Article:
What’s causing readers to shy away from your blog? A lack of images? Topics that may only apply to a narrow sector of your audience? Statements that overlook the importance of certain topics to readers? Multimedia malfunctions?
1. The giant brick wall of text.
Only one in seven people who visit a given entry will actually read the entire thing. The rest will skim through it, taking a look at headers, images, bold text, links, and other portions of the site that stick out. Nonetheless, many bloggers present their content in long paragraphs, with no headers, no bulleted lists, no bold text — in short, as a giant brick wall of text that’s nearly impossible to skim.
2. Selling out without subtlety.
Yes, we understand: You’re in the blogging game to make money. That doesn’t mean that your entries should be obvious advertisements for a product, or that ads should flood the layout of your site. Trying to sell without subtlety, and without already establishing reader loyalty, is like trying to kiss your blind date two minutes after meeting them — it comes off too strong, it makes it seem like you only care about one thing, and you’re likely to send them running.
3. Supercilious jargonism.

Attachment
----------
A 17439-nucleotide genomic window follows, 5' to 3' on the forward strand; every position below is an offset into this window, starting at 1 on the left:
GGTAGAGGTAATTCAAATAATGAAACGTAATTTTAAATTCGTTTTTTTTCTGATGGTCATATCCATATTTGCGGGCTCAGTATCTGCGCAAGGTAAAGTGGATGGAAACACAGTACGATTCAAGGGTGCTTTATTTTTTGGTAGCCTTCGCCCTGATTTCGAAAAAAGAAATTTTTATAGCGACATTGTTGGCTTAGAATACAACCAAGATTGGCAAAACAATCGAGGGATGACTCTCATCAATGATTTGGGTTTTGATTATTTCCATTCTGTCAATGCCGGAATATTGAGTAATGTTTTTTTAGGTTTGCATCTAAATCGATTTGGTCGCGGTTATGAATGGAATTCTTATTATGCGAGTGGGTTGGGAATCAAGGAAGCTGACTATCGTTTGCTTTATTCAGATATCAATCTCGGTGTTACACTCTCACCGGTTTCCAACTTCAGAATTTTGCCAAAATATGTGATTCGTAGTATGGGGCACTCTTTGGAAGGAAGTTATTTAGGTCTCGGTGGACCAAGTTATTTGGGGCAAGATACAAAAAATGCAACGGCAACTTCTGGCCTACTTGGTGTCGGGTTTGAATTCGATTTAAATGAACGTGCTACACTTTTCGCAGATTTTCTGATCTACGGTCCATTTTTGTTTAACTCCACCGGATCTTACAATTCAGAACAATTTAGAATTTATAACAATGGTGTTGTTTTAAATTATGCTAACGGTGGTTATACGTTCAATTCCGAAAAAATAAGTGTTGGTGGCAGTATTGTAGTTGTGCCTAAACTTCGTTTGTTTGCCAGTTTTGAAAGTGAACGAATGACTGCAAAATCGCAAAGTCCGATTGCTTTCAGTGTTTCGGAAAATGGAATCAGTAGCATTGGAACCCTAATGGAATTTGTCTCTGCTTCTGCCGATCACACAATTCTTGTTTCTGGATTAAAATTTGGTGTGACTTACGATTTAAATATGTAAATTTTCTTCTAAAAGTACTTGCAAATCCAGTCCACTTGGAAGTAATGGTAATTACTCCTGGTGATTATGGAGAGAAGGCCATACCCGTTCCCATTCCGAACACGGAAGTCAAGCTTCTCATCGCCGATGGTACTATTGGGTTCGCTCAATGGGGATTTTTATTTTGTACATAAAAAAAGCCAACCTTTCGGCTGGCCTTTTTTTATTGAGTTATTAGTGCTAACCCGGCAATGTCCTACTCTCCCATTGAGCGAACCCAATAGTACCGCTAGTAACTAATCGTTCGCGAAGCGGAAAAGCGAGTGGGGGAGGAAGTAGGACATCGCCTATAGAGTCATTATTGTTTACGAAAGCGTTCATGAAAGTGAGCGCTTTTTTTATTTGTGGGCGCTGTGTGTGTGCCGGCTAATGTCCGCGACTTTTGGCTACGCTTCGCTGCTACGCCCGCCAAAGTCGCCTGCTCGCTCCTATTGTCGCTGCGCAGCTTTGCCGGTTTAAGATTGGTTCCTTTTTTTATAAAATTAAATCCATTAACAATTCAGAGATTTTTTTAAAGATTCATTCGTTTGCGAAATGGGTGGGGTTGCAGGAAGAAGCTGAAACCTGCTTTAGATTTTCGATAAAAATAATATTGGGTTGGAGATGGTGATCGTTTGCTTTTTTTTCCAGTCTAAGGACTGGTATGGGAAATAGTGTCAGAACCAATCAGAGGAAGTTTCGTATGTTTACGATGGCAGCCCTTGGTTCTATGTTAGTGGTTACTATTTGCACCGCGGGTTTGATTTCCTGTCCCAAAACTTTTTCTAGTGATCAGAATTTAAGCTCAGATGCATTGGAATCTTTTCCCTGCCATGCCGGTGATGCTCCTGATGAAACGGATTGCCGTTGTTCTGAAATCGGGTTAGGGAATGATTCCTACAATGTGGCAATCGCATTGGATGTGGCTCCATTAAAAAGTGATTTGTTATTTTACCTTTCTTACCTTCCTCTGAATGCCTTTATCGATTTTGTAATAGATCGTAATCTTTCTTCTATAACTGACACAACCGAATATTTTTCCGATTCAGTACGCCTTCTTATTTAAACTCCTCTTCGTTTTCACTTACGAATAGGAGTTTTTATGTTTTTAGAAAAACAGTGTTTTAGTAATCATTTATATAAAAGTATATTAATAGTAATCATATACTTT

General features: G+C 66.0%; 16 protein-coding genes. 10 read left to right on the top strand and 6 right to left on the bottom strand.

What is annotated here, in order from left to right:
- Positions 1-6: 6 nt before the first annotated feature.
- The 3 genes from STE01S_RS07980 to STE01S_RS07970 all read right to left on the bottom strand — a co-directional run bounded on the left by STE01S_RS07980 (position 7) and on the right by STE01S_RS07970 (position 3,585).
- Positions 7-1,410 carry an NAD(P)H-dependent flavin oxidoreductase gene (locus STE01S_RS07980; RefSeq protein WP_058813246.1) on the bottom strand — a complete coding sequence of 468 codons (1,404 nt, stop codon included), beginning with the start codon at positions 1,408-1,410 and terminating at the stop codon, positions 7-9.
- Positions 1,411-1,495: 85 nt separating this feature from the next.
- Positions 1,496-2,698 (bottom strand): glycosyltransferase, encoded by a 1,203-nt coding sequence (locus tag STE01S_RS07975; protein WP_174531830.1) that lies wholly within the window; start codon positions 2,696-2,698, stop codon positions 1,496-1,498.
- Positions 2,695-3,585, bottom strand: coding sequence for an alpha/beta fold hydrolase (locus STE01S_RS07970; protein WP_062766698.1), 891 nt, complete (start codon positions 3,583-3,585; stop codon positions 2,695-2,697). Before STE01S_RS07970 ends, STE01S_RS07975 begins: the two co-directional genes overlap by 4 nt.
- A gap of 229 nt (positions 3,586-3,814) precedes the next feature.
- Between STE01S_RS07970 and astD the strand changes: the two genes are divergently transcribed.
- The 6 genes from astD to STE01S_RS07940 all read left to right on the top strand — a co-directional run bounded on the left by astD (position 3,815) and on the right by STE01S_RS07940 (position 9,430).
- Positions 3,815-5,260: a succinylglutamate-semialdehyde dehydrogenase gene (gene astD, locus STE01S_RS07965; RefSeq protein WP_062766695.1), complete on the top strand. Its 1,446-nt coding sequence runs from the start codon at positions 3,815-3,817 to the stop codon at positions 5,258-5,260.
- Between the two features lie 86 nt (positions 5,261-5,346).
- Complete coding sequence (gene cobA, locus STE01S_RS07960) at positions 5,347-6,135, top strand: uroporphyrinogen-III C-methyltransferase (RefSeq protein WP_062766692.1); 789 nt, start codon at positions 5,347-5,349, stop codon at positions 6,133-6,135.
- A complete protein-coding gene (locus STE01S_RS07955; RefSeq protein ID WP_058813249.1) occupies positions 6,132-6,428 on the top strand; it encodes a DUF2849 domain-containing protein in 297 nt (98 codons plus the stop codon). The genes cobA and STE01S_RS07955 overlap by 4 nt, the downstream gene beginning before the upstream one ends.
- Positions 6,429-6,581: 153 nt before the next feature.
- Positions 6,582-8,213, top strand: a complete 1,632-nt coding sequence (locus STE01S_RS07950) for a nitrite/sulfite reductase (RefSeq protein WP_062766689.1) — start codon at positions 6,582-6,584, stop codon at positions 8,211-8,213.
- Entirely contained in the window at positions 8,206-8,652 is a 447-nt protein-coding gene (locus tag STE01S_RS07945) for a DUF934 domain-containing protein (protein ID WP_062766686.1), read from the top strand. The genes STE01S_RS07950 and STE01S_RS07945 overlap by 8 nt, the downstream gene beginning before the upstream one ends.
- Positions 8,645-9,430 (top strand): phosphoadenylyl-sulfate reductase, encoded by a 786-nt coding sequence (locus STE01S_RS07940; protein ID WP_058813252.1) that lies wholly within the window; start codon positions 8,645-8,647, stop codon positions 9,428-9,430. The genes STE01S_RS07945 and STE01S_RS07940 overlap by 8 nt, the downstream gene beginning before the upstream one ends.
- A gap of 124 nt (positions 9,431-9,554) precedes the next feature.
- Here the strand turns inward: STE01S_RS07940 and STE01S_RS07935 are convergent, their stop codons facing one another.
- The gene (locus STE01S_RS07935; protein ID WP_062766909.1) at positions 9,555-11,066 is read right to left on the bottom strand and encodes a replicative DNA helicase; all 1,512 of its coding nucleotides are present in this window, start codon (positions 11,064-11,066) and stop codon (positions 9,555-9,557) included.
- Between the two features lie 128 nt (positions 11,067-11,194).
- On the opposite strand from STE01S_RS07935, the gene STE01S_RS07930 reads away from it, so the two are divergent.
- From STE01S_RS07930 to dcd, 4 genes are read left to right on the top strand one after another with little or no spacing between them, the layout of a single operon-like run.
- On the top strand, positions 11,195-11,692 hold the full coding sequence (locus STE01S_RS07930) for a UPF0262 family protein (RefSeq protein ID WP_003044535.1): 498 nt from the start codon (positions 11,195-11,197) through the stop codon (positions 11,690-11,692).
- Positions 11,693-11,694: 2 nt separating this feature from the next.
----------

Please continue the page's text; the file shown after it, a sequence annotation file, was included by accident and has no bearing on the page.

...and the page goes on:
Okay, we get it — you’re an expert in your chosen field. However, that doesn’t mean that you’re writing to an academic audience. Keep your vocabulary to what you’d use in conversations with a general audience. Supercilious jargonism (which, in English, is arrogantly using big words) will only annoy your visitors.
4. No lead in.
If you want more people to read your entries, you need to have a strong lead-in. This will be created in two places: your entry title and introductory paragraph. Be sure to pique user interest while providing an accurate idea of what the entry will discuss.
5. Devoid of images.
Even the sites of great novelists have images in almost all entries, and more than one in most. Why? Because they’ve realized that people like visual stimulation. It’s attractive, says a lot at a glance, and is one of the best tools to capture the attention of readers.
6. Not listening.
Your visitors have opinions about your blog. When they speak up, be sure that you listen (the site is as much about them as it is about you). If you really want to go the extra mile, you can even do the unthinkable and ask; we recommend using online survey software if you really want to know your audience.
7. Writing filler content.
We all know that writing frequently is important. Regardless, the moment that visitors catch you writing empty, low-quality filler content, their loyalty will disintegrate.
Having a successful blog isn’t an easy task. However, by focusing on your reader experience, working at it persistently, and following the steps above, you just may be able to stand apart from the crowd and reach blogger stardom.
The next time you go to post something, consider these seven factors. When you make doing the opposite of them a habit, you’ll be well on your way to blogging success!